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I'm using SetWindowsHookEx to capture the keyboard in order to show a running application. I can create combinations using CTRL, ALT, SHIFT, and regular keys. However I can't create a combination using the WINDOWS key (for example, CTRL + WINDOWS + A).

I've seen articles about capturing the WINDOWS key in isolation (such as to prevent the Windows 8 start screen when a game is running), but never to create a combination.

I know it's possible to capture these combinations as software such as AutoHotKey does it.

Is SetWindowsHookEx the wrong way to do this?

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1 Answer 1

I found a similar question that contained an answer that assisted here. This led me down the right path to a solution.

It appears Keyboard.Modifiers can't detect the windows key (at least on my Win8 instance).

Instead I had to handle the windows key in a different way using Keyboard.IsKeyDown. This led to build a method to check whether the combination of a key pressed (from my LowLevelKeyboardProc) and the current modifier keys being pressed is the same as the defined key and modifiers in properties HotKey and HotKeyModifiers .

Here's the C# of the LowLevelKeyboardProc:

/// <summary>
/// Called by windows when a keypress occurs.
/// </summary>
/// <param name="nCode">A code the hook procedure uses to determine how to process the message. If nCode is less than zero, the hook procedure must pass the message to the CallNextHookEx function without further processing and should return the value returned by CallNextHookEx.</param>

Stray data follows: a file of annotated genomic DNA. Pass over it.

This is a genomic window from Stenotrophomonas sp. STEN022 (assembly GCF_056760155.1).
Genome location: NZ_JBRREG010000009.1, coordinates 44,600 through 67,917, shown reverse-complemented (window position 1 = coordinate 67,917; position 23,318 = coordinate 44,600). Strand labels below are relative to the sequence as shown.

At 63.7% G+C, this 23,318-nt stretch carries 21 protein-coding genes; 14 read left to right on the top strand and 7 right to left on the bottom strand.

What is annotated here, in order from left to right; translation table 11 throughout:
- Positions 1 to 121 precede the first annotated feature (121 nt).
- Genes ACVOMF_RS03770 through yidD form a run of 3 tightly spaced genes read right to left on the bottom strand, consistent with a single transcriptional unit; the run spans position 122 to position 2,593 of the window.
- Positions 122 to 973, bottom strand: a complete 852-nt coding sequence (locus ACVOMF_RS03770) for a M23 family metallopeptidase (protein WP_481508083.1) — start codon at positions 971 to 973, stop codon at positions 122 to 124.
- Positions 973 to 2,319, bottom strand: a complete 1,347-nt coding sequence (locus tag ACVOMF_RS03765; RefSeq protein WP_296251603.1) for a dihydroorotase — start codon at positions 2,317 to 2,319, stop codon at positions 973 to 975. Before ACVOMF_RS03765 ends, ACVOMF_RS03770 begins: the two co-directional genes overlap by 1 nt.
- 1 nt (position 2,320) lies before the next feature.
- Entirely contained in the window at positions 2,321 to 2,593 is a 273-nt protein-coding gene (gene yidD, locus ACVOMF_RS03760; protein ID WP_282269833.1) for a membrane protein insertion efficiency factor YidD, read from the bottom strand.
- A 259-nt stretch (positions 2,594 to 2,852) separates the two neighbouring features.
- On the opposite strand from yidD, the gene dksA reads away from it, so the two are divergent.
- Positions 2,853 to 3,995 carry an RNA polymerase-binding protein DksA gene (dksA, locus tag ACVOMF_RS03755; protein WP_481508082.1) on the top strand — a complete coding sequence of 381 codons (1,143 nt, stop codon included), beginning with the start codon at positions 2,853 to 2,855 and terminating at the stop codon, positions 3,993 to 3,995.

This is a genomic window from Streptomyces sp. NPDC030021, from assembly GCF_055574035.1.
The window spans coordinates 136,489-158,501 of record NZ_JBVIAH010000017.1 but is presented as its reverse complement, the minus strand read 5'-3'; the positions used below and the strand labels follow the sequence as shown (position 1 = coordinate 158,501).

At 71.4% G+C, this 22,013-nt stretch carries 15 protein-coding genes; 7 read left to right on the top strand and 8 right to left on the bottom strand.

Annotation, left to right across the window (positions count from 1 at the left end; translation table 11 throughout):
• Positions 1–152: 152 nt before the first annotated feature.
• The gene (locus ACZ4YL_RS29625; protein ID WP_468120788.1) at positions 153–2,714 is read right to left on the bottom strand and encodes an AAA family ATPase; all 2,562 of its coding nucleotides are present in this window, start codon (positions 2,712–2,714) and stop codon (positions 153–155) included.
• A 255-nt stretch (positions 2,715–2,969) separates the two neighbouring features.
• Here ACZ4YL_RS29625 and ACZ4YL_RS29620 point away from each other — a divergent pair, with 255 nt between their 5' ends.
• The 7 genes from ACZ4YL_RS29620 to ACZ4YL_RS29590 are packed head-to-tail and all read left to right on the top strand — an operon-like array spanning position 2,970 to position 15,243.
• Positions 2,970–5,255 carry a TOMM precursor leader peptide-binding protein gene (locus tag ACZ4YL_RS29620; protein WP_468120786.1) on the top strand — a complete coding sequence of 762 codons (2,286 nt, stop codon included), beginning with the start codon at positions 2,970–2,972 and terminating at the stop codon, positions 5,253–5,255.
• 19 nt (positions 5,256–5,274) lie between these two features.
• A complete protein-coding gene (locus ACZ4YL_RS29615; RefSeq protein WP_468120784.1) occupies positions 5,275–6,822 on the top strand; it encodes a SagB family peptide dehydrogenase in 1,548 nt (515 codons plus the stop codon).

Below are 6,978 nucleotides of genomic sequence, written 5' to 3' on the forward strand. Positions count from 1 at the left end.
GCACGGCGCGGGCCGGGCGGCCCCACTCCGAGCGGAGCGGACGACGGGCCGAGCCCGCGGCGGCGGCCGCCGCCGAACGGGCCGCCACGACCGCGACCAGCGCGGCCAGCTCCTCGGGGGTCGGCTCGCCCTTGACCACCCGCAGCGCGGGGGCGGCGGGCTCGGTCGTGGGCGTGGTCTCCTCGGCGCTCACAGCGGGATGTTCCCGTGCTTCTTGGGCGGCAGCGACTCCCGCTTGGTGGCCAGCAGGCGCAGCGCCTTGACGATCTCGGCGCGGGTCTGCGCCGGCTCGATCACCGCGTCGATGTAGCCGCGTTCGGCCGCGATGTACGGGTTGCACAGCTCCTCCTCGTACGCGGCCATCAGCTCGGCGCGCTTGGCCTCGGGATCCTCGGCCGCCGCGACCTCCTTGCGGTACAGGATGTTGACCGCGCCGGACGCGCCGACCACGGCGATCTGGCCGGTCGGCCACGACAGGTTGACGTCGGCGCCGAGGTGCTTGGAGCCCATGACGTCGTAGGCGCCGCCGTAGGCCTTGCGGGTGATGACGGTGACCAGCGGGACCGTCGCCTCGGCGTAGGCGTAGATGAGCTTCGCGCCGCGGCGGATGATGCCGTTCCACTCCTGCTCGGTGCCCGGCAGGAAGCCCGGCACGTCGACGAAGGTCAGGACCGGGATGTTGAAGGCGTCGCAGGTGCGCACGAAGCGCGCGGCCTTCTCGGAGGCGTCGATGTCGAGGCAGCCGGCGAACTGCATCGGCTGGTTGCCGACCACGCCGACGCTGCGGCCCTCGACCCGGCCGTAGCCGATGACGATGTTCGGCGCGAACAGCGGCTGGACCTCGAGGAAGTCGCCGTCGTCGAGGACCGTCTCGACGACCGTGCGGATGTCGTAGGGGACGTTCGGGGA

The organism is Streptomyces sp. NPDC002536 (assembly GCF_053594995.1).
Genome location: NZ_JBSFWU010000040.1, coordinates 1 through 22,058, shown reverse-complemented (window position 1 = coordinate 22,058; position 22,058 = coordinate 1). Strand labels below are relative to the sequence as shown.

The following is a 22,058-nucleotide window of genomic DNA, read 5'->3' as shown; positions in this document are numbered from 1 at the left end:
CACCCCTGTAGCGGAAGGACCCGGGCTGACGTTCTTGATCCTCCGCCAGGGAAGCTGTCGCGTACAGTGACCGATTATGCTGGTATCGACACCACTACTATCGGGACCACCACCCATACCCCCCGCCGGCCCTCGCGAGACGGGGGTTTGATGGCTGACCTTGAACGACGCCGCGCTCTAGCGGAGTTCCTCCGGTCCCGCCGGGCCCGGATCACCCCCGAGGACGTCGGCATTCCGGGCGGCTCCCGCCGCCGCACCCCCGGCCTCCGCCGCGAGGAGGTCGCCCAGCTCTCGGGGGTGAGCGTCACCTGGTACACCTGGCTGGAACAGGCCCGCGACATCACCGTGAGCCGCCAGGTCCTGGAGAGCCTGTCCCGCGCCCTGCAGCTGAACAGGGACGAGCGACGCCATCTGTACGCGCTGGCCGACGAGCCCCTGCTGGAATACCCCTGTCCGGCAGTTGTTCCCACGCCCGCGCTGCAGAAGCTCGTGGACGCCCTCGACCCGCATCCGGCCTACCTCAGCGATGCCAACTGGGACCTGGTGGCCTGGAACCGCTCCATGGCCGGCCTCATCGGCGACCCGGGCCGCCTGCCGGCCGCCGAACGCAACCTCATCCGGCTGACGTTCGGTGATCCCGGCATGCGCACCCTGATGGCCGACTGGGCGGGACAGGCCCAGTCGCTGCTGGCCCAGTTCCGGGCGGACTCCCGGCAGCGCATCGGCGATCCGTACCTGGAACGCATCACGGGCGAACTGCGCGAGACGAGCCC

/// <param name="wParam">The identifier of the keyboard message. This parameter can be one of the following messages: WM_KEYDOWN, WM_KEYUP, WM_SYSKEYDOWN, or WM_SYSKEYUP. </param>
/// <param name="lParam">A pointer to a KBDLLHOOKSTRUCT structure. </param>
private IntPtr HookCallback(int nCode, IntPtr wParam, IntPtr lParam)
{
    if (nCode >= 0 && (wParam == (IntPtr)WM_KEYDOWN || wParam == (IntPtr)WM_SYSKEYDOWN))
    {
        int vkCode = Marshal.ReadInt32(lParam);
        var keyPressed = KeyInterop.KeyFromVirtualKey(vkCode);

        if (IsKeyCombinationPressed(keyPressed))
            OnKeyCombinationPressed(new EventArgs());
    }

    return CallNextHookEx(_hookId, nCode, wParam, lParam);
}

And the C# for the IsKeyCombinationPressed() method:

/// <summary>
/// Returns true if the registered key combination is pressed
/// </summary>
/// <remarks>
/// Keyboard.Modifiers doesn't pick up the windows key (at least on Windows 8) so we use Keyboard.IsKeyDown to detect it (if required).
/// </remarks>
bool IsKeyCombinationPressed(Key keyPressed)
{
    if (keyPressed != HotKey) return false;

    //Handle windows key
    bool isWindowsKeyRequired = (HotKeyModifiers & ModifierKeys.Windows) != 0;
    bool isWindowsKeyPressed = Keyboard.IsKeyDown(Key.LWin) || Keyboard.IsKeyDown(Key.RWin);

    //Remove windows key from modifiers (if required)
    ModifierKeys myModifierKeys = isWindowsKeyRequired ? HotKeyModifiers ^ ModifierKeys.Windows : HotKeyModifiers;
    bool isModifierKeysPressed = Keyboard.Modifiers == myModifierKeys;

    return isWindowsKeyRequired
        ? isWindowsKeyPressed && isModifierKeysPressed
        : isModifierKeysPressed;
}
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